De Witt v. De WittAnnotate this Case
120 Ind. App. 704 (1951)
96 N.E.2d 351
DE WITT v. DE WITT
Court of Appeals of Indiana.
Filed February 1, 1951.
*705 Call & Call, of Gary, for appellant.
Harry Ruben and Morris Chudom, both of Gary, for appellee.
Appellee was granted a divorce from appellant. She was awarded alimony in the amount of $2,000, payable in $40.00 monthly installments, and in lieu of further alimony was awarded all of the household furniture which was in her possession.
Appellant does not question the validity of the divorce decree, but claims that the amount of alimony awarded is excessive.
The parties were married in 1924, and separated January 2, 1946. The case was tried on April 14, 1950.
The parties had one daughter, who was 19 years of age at the time of the separation, who was then and is now working and supporting herself.
*706 There was evidence that appellant had not contributed to the support of appellee since the separation. Appellee worked in a tea room with the exception of short periods of illness and has supported herself. Her physician testified that he was treating her for high blood pressure; that she seemed to be in a state of nervous tension; and that she should do no work other than housework.
The parties had five rooms of furniture, which is in the possession of appellee, and on which appellant has just finished paying the last of the indebtedness. Appellant earns from $175.00 to $180.00 gross every two weeks, which, after various deductions, leaves him $140.00 to $145.00 net. He is carrying a life insurance certificate under his employer's group employee policy. He is also buying a 1942 automobile, upon which he owes a balance.
There was no evidence as to the value of the five rooms of household furniture owned by the parties or any part thereof, its age, condition, grade, or what the articles were. No evidence was introduced as to the value of the automobile being purchased by appellant or of his interest thereon. No evidence was presented as to the amount or value of the insurance. It is not shown if the parties had any other property.
As stated by this court and the Supreme Court on many occasions, the amount of alimony to be allowed in a divorce proceeding is a matter within the sound discretion of the trial court. The decision will not be reversed upon appeal unless an abuse of such discretion is shown. Dissette et al. v. Dissette (1935), 208 Ind. 567, 196 N.E. 684; Gibble v. Gibble (1942), 111 Ind. App. 60, 40 N.E.2d 347; Adams v. Adams (1947), 117 Ind. App. 335, 69 N.E.2d 632. But before the amount of alimony can be fixed, evidence must be introduced of facts and circumstances from *707 which the court can determine the amount which is just and proper. Glasscock v. Glasscock (1884), 94 Ind. 163.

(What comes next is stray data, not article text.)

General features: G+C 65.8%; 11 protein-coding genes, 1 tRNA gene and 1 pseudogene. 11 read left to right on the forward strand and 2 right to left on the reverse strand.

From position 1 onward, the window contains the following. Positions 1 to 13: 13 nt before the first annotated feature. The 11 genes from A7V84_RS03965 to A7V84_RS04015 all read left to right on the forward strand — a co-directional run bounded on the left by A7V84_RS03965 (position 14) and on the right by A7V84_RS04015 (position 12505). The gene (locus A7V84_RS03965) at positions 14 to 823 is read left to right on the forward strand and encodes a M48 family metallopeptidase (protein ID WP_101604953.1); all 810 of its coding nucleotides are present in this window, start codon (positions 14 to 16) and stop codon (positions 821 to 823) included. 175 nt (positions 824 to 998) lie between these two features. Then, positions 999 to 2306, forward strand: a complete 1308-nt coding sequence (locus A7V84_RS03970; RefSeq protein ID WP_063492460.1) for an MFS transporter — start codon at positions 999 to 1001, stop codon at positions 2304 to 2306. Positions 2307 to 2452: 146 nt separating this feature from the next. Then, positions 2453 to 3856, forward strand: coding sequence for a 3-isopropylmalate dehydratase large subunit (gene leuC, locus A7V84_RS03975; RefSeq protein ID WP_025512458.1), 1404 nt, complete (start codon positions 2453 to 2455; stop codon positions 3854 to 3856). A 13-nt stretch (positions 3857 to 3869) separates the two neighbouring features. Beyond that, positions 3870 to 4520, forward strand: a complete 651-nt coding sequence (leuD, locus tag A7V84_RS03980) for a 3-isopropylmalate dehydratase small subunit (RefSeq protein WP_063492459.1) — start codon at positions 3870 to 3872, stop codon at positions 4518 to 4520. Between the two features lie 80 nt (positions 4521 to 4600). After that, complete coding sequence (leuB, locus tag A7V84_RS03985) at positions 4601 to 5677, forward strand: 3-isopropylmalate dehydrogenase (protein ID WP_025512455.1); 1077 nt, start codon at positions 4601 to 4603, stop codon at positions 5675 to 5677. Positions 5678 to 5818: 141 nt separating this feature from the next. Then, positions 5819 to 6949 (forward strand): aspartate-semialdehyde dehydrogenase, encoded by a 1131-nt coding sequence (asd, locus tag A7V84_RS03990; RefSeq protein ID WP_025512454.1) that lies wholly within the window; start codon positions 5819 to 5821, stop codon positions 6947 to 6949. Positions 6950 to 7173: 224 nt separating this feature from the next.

Appellant's argument is confined chiefly to the effect of the fact that there was no evidence of values here.
Here five rooms of furniture of undisclosed value, for which appellant had just finished paying were awarded to appellee. This furniture may be of little or of considerable value. We therefore cannot determine from the evidence whether the award is or is not greatly in excess of the $2,000. The value of the property of the parties, under the facts and circumstances of this case, is an important element to be taken into consideration with other elements in determining whether an excessive award was made.
We are of the opinion that there was not sufficient evidence before the court upon which to fix the proper amount of alimony and that further evidence should be heard relating thereto.
We do not pass upon the question of whether the $2,000 alimony awarded would or would not be excessive if based entirely upon the wages being earned by appellant.
That part of the judgment granting the divorce is affirmed. That part of the judgment relating to the awarding of alimony is reversed with instructions to grant a new trial, to be confined to the issue of alimony exclusively, and for further proceedings consistent with this opinion.
NOTE. Reported in 96 N.E.2d 351.